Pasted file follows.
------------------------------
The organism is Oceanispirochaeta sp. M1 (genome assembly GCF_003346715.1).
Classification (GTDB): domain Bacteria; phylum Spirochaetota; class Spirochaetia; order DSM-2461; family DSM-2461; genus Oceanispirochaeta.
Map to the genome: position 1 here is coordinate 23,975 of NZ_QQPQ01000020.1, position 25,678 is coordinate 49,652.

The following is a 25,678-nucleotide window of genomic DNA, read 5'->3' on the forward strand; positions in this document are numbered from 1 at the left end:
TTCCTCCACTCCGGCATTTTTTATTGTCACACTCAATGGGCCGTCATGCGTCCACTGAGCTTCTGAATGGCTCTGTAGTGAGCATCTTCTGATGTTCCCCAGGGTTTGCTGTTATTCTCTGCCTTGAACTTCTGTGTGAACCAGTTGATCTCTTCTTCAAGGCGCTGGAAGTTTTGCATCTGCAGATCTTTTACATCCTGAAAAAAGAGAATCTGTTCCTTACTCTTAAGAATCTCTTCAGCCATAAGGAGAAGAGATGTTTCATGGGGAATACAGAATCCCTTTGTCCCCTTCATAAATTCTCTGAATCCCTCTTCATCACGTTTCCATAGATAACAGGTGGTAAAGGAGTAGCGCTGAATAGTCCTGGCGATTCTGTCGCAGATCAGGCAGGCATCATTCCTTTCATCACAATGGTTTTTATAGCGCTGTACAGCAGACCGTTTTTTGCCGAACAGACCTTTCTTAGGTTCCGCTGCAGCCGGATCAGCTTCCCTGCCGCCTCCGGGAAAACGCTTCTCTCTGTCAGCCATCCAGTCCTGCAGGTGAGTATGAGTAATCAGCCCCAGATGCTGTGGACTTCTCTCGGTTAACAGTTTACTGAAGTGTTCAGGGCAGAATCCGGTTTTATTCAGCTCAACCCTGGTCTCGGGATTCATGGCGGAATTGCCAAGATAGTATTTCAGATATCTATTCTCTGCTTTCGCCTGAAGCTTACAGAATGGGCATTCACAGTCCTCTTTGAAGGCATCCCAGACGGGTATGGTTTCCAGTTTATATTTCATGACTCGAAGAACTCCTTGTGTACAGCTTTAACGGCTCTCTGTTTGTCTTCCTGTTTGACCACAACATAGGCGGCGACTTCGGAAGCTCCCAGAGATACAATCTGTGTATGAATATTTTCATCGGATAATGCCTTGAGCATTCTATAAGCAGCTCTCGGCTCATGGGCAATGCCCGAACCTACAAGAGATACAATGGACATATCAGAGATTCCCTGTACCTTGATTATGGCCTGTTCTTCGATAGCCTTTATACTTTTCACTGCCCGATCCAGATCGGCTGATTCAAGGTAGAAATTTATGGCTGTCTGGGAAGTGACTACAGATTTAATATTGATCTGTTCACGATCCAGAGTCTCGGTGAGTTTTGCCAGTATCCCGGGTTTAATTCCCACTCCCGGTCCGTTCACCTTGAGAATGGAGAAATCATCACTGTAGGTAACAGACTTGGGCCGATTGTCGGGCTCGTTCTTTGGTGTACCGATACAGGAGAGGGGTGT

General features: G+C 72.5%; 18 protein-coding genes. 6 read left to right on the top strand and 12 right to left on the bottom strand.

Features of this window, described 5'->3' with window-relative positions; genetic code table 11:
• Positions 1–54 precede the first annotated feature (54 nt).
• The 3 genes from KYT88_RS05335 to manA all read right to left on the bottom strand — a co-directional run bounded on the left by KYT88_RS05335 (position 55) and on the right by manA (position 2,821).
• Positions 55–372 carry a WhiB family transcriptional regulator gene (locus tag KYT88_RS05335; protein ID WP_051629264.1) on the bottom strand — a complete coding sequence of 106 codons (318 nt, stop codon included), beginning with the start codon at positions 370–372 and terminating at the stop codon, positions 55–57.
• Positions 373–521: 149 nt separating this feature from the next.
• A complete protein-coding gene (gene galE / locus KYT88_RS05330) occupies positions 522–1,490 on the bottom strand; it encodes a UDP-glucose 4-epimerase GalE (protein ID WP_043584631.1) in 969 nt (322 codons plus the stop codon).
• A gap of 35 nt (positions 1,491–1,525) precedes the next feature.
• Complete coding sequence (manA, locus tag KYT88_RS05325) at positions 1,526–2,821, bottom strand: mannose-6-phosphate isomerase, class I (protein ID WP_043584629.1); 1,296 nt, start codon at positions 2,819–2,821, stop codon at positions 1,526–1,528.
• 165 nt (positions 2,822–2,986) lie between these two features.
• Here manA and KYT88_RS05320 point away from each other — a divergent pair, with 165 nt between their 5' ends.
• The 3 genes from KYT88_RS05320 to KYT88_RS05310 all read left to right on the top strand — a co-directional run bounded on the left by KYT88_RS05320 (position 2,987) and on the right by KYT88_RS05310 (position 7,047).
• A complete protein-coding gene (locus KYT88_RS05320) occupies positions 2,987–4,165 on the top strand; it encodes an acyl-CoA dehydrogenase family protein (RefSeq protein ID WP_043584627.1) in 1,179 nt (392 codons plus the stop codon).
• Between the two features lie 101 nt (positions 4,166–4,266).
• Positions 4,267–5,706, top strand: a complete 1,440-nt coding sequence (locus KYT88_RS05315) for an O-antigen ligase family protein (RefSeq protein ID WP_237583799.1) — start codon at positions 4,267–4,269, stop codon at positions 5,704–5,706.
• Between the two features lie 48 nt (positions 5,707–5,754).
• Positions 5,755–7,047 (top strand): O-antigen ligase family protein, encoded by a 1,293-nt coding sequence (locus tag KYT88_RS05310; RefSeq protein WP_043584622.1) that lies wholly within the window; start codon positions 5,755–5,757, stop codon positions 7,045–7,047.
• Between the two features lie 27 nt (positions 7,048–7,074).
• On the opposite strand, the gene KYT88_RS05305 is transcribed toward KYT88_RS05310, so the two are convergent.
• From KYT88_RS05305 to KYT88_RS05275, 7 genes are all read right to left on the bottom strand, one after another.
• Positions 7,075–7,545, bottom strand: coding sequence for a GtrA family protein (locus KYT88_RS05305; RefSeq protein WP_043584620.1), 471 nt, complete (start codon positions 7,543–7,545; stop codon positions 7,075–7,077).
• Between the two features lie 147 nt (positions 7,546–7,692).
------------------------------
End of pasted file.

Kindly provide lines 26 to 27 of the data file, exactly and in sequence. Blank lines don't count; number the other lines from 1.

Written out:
• Positions 7,075–7,545, bottom strand: coding sequence for a GtrA family protein (locus KYT88_RS05305; RefSeq protein WP_043584620.1), 471 nt, complete (start codon positions 7,543–7,545; stop codon positions 7,075–7,077).
• Between the two features lie 147 nt (positions 7,546–7,692).